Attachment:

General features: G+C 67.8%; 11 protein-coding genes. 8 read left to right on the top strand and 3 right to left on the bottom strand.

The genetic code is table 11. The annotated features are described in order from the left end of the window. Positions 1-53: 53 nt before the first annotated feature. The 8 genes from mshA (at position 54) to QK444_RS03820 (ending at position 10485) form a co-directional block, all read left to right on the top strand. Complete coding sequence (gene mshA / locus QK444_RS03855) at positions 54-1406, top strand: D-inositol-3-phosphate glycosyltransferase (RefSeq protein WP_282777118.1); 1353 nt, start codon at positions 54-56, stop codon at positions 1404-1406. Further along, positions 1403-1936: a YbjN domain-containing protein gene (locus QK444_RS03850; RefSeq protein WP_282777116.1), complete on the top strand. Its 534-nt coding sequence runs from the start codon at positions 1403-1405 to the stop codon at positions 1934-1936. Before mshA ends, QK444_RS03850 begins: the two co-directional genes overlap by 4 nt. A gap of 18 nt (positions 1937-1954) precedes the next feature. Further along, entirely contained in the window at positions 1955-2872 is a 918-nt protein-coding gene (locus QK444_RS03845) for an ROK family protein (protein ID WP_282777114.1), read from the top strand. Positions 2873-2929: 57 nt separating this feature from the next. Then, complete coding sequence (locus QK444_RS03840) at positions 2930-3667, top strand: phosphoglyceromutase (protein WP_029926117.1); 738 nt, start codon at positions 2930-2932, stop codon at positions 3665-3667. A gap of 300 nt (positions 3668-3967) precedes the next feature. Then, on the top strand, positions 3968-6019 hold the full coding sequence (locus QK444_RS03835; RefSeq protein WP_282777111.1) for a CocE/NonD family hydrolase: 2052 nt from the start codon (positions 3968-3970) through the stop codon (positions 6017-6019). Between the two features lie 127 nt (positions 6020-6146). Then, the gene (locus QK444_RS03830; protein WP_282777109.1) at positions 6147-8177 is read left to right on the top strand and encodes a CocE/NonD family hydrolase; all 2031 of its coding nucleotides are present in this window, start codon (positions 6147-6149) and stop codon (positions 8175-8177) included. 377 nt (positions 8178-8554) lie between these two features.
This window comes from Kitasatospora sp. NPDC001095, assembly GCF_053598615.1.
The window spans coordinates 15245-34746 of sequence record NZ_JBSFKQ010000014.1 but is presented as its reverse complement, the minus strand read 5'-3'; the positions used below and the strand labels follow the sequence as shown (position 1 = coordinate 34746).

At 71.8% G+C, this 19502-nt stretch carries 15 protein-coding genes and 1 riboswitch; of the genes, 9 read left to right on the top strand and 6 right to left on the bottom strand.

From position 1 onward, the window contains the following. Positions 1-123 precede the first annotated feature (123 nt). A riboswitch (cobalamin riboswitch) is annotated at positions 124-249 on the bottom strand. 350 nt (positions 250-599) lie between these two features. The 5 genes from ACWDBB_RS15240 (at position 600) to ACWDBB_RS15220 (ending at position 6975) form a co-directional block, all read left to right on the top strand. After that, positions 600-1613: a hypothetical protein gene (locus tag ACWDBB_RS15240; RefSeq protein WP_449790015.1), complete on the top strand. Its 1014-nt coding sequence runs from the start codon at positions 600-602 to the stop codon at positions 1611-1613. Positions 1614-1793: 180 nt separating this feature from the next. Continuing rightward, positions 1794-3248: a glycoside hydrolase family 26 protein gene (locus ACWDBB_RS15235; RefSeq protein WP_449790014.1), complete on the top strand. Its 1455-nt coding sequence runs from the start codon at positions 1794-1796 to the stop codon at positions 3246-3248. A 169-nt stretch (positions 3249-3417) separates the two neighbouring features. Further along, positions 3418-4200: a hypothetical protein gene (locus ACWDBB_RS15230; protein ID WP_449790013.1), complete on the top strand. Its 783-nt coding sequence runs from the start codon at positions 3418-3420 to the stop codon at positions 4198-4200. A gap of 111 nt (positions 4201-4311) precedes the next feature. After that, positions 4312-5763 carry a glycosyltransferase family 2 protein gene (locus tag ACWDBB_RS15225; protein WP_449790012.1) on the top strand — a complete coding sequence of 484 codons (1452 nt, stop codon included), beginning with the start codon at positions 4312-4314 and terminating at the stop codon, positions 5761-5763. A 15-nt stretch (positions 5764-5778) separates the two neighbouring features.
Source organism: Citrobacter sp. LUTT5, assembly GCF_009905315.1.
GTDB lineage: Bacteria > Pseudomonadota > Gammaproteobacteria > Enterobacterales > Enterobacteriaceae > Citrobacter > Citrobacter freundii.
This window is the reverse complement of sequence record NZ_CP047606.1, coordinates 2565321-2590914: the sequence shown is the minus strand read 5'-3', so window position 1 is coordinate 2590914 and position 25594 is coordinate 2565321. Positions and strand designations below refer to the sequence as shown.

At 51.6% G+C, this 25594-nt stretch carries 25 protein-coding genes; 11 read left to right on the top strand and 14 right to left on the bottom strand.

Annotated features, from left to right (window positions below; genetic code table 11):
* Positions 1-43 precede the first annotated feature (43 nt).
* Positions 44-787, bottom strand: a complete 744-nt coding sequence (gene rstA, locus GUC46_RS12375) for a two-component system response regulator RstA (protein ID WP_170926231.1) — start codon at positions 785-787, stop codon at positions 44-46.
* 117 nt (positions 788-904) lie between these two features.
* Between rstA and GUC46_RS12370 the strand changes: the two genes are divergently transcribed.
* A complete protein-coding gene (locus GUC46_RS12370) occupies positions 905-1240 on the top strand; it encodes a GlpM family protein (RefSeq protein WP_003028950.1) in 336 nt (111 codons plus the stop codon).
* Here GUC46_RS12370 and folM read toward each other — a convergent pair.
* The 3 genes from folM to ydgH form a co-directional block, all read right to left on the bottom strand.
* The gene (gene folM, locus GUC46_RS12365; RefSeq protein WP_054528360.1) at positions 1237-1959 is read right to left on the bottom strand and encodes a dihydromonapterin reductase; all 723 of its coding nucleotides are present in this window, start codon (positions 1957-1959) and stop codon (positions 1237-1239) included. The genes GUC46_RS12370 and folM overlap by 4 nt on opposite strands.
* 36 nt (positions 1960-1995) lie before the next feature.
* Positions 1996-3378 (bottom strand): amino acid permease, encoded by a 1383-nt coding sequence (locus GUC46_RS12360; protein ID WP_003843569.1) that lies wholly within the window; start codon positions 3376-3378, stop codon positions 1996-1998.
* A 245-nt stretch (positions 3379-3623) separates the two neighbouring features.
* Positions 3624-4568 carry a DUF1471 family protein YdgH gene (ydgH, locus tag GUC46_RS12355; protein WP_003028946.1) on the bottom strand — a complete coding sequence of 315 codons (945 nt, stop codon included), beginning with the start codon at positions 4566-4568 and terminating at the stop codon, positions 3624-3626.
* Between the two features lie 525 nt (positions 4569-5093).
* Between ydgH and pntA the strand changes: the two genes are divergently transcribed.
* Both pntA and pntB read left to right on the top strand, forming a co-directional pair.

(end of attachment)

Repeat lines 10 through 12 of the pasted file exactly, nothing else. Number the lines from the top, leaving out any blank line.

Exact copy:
At 51.6% G+C, this 25594-nt stretch carries 25 protein-coding genes; 11 read left to right on the top strand and 14 right to left on the bottom strand.

Annotated features, from left to right (window positions below; genetic code table 11):
* Positions 1-43 precede the first annotated feature (43 nt).